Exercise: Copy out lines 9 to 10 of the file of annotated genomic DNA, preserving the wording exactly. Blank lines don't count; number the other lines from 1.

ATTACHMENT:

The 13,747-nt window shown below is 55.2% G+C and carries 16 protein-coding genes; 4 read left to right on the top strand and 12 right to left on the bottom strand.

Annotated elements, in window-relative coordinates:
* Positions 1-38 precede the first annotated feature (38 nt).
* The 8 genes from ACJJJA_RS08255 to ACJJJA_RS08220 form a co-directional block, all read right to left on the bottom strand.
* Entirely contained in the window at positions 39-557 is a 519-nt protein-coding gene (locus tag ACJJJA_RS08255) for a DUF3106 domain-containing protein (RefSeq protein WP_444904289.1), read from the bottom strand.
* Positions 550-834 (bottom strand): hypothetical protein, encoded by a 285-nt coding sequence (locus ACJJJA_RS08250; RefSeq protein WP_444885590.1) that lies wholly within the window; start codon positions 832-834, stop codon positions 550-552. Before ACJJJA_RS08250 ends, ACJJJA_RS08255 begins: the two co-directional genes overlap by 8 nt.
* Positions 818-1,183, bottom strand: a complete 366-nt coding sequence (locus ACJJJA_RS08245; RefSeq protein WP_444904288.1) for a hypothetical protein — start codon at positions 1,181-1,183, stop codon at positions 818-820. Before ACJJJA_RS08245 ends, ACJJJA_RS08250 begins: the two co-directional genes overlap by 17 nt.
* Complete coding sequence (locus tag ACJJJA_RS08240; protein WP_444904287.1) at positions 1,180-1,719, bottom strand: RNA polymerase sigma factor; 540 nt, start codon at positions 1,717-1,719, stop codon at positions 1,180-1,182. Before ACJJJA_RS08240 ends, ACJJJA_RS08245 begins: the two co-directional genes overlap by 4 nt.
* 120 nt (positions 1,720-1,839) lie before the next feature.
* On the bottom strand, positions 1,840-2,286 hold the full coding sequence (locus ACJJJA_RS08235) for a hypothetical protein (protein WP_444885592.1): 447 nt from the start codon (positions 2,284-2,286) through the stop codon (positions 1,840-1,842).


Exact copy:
* 120 nt (positions 1,720-1,839) lie before the next feature.
* On the bottom strand, positions 1,840-2,286 hold the full coding sequence (locus ACJJJA_RS08235) for a hypothetical protein (protein WP_444885592.1): 447 nt from the start codon (positions 2,284-2,286) through the stop codon (positions 1,840-1,842).